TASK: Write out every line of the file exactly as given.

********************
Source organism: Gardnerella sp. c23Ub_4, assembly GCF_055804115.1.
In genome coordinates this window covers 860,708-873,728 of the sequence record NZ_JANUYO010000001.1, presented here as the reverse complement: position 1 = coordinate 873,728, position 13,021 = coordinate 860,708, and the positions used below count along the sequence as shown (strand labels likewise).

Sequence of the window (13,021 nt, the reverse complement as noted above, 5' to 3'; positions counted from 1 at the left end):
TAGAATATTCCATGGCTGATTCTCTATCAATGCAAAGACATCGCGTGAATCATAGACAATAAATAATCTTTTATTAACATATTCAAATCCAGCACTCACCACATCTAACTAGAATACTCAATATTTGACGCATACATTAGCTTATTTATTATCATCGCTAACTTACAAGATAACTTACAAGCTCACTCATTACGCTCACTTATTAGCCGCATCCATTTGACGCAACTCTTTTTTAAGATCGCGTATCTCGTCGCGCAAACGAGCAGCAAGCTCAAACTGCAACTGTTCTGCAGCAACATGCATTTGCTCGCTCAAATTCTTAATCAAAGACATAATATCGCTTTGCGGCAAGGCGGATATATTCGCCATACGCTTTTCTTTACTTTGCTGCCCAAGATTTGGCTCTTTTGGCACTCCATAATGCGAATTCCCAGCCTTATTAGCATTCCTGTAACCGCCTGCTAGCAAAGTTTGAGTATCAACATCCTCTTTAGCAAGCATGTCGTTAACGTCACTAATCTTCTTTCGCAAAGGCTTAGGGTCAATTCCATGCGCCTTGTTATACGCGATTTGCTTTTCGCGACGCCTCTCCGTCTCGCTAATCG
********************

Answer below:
Source organism: Gardnerella sp. c23Ub_4, assembly GCF_055804115.1.
In genome coordinates this window covers 860,708-873,728 of the sequence record NZ_JANUYO010000001.1, presented here as the reverse complement: position 1 = coordinate 873,728, position 13,021 = coordinate 860,708, and the positions used below count along the sequence as shown (strand labels likewise).

Sequence of the window (13,021 nt, the reverse complement as noted above, 5' to 3'; positions counted from 1 at the left end):
TAGAATATTCCATGGCTGATTCTCTATCAATGCAAAGACATCGCGTGAATCATAGACAATAAATAATCTTTTATTAACATATTCAAATCCAGCACTCACCACATCTAACTAGAATACTCAATATTTGACGCATACATTAGCTTATTTATTATCATCGCTAACTTACAAGATAACTTACAAGCTCACTCATTACGCTCACTTATTAGCCGCATCCATTTGACGCAACTCTTTTTTAAGATCGCGTATCTCGTCGCGCAAACGAGCAGCAAGCTCAAACTGCAACTGTTCTGCAGCAACATGCATTTGCTCGCTCAAATTCTTAATCAAAGACATAATATCGCTTTGCGGCAAGGCGGATATATTCGCCATACGCTTTTCTTTACTTTGCTGCCCAAGATTTGGCTCTTTTGGCACTCCATAATGCGAATTCCCAGCCTTATTAGCATTCCTGTAACCGCCTGCTAGCAAAGTTTGAGTATCAACATCCTCTTTAGCAAGCATGTCGTTAACGTCACTAATCTTCTTTCGCAAAGGCTTAGGGTCAATTCCATGCGCCTTGTTATACGCGATTTGCTTTTCGCGACGCCTCTCCGTCTCGCTAATCG